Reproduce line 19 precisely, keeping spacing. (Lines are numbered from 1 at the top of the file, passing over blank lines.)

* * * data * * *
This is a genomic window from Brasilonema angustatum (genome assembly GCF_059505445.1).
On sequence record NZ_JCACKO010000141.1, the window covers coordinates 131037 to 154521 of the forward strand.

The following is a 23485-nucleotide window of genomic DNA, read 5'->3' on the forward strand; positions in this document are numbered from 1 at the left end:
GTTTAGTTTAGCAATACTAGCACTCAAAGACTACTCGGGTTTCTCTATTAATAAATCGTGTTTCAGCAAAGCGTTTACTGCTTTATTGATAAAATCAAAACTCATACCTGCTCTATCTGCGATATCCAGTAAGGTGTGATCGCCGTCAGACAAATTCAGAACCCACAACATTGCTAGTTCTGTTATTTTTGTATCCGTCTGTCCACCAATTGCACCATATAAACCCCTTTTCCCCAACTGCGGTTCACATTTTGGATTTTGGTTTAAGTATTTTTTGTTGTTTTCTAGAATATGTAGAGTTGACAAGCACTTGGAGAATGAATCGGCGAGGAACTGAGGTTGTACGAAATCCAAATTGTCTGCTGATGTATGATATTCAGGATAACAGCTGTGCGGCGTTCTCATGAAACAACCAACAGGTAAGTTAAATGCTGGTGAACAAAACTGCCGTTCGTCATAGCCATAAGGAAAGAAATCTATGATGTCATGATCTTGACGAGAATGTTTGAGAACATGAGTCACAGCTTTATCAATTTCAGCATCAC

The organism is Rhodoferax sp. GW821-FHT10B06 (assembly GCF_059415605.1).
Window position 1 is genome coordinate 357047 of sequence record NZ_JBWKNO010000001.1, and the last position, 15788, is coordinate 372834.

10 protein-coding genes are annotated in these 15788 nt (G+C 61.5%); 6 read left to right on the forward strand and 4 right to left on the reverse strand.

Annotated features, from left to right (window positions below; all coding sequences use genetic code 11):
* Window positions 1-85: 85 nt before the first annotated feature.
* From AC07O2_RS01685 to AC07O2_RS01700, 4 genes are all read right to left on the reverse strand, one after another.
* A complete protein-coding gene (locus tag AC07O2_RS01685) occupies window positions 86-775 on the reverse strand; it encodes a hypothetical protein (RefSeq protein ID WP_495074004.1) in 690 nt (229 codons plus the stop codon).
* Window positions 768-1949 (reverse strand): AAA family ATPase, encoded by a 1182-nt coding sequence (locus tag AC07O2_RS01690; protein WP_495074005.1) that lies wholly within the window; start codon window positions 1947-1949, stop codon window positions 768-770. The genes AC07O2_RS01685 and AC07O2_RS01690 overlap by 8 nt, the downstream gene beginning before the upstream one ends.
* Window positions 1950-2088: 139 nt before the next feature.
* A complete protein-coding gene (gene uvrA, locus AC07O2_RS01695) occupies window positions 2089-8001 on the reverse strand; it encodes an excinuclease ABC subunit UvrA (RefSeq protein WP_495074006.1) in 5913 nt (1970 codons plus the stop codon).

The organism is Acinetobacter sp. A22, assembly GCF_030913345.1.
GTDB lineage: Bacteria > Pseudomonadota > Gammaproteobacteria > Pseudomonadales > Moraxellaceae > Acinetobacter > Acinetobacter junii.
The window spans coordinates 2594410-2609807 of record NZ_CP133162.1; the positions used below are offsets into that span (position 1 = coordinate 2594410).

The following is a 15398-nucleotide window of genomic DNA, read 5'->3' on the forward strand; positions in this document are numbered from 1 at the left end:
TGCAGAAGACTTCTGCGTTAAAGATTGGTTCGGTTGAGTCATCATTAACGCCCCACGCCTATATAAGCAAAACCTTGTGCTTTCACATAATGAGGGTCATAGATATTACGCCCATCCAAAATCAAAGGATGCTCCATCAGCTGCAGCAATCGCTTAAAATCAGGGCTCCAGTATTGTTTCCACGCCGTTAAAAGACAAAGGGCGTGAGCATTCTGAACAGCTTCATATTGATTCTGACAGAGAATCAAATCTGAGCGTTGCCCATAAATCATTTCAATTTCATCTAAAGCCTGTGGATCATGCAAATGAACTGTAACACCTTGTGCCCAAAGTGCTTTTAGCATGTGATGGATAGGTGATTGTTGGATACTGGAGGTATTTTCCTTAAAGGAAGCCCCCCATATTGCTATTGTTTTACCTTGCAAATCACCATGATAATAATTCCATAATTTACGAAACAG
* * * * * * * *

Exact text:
TGCAGAAGACTTCTGCGTTAAAGATTGGTTCGGTTGAGTCATCATTAACGCCCCACGCCTATATAAGCAAAACCTTGTGCTTTCACATAATGAGGGTCATAGATATTACGCCCATCCAAAATCAAAGGATGCTCCATCAGCTGCAGCAATCGCTTAAAATCAGGGCTCCAGTATTGTTTCCACGCCGTTAAAAGACAAAGGGCGTGAGCATTCTGAACAGCTTCATATTGATTCTGACAGAGAATCAAATCTGAGCGTTGCCCATAAATCATTTCAATTTCATCTAAAGCCTGTGGATCATGCAAATGAACTGTAACACCTTGTGCCCAAAGTGCTTTTAGCATGTGATGGATAGGTGATTGTTGGATACTGGAGGTATTTTCCTTAAAGGAAGCCCCCCATATTGCTATTGTTTTACCTTGCAAATCACCATGATAATAATTCCATAATTTACGAAACAG